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  • Movie poster font?

    What font(s) are used on the bottom of movie posters?

    http://www.dukesounds.com/pitchers/movie_poster.jpg

  • #2
    Did you try the font tools sticky?

    Comment


    • #3
      Originally posted by PrintDriver
      Did you try the font tools sticky?
      Edited a movie poster picture and tried, seemed to work OK. Looking through a couple of fonts now. Thanks.

      Comment


      • #4
        Try ****** Bold.

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        • #5
          If you are referring to the very condensed type used to get all the credits at the bottom, it looks like Univers Ultra Condensed.

          Comment


          • #6
            Originally posted by Bowfinpw
            If you are referring to the very condensed type used to get all the credits at the bottom, it looks like Univers Ultra Condensed.
            Yes, that's the one. Wondering about purchasing the Frutigers Life 2 package.

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            • #7
              It doesn't have to be Univers Ultra Condensed, there are quite a few ultra condensed typefaces out there. Helvetica has an ultra compressed as well, so does Franklin Gothic, I believe.
              "Lucy, you got some 'splainin' to do!" - Ricky Ricardo

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              • #8
                That's true. Most popular sans families have highly condensed versions. Akzidenz Grotesk has one that is often used. If you are trying to match a specific typeface, look at the G, M and R as quick keys. If there is a lower case, the a, e, g and y are keys I use.

                There are also fonts like Huxley, Compacta, Malstock, Roswell, Iris and Empire that were designed as ultra compressed fonts. There are even some serif fonts, like Bordeaux, Heliotype, Modula Serif and Robotik. I think I have seen most of these used for movie credits over the years.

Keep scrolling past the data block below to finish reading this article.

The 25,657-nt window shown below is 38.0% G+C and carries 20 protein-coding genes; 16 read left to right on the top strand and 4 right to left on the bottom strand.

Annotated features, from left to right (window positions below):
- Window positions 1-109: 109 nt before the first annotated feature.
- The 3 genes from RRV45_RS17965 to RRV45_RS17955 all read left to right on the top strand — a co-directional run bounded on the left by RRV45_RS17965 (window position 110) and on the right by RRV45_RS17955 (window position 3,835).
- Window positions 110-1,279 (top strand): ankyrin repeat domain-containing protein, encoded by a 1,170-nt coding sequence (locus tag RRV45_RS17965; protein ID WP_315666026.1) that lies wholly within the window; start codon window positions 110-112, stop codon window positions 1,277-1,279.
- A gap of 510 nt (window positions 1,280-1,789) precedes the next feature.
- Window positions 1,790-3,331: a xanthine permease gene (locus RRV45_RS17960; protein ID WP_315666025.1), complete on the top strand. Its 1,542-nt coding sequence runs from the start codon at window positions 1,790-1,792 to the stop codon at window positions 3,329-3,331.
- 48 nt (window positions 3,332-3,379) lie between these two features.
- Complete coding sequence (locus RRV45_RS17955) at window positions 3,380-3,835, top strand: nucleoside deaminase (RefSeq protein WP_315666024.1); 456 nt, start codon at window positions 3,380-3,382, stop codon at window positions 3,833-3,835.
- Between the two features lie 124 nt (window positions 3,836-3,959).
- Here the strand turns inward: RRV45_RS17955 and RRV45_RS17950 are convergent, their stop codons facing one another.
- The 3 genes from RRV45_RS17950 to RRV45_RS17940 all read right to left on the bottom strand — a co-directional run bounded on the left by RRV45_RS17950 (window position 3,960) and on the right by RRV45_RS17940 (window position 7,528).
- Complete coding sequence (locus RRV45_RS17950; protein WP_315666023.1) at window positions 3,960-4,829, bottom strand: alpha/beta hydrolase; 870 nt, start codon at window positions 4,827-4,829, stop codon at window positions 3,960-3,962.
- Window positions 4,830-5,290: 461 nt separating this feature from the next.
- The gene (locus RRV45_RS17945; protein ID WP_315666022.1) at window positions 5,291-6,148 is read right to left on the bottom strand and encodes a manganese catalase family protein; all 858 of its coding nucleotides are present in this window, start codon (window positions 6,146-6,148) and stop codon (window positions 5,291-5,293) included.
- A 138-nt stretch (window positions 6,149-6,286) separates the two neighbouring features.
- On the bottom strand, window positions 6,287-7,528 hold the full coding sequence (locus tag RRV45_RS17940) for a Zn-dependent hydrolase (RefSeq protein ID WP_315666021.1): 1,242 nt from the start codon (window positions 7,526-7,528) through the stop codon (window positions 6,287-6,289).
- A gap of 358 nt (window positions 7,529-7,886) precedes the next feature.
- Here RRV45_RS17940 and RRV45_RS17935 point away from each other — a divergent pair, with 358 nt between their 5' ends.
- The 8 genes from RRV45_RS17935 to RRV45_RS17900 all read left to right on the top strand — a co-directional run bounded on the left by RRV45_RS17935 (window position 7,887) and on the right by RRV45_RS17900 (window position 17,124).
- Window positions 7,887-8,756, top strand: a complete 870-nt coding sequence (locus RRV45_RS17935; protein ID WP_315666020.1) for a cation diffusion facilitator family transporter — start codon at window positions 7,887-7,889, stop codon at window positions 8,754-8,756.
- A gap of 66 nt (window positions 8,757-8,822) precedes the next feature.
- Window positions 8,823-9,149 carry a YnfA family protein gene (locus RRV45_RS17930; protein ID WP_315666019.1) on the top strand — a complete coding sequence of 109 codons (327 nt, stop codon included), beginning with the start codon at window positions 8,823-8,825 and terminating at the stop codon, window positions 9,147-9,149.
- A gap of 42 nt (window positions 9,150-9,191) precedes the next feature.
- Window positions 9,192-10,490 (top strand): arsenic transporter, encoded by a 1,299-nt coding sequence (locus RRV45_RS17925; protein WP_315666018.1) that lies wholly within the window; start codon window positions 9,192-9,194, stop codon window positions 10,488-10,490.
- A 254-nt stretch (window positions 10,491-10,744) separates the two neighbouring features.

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                • #9
                  I was mainly wondering if there was a standard font used for movie credits. I think the Univers Ultra Condensed would do the job.

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                  • #10
                    Fredrich, I don't think there's a standard, probably more just a style that's used more often than others over different periods of time. Some of the ones Bowfinpw mentioned would also work well. The key is the compressed look, not so much the particular font.
                    "Lucy, you got some 'splainin' to do!" - Ricky Ricardo

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                    • #11
                      Also, the condensed font isn't so much about fashion/style, but about function!
                      It is more fun to talk with someone who doesn't use long, difficult words but rather short, easy words like "What about lunch?" Winnie the Pooh

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                      • #12
                        Univers 39 Thin Ultra Condensed is a common choice, but as urstwile says, it's not cast in concrete. In case you weren't aware of it, the reason for these outrageously tall skinny fonts in this context is that when you look at them from below at a sharp angle, the foreshortening makes them more readable. That's also why so many poster fonts have those immensely thick slab serifs: viewed from street level and close up, they foreshorten into something that looks quite normal.

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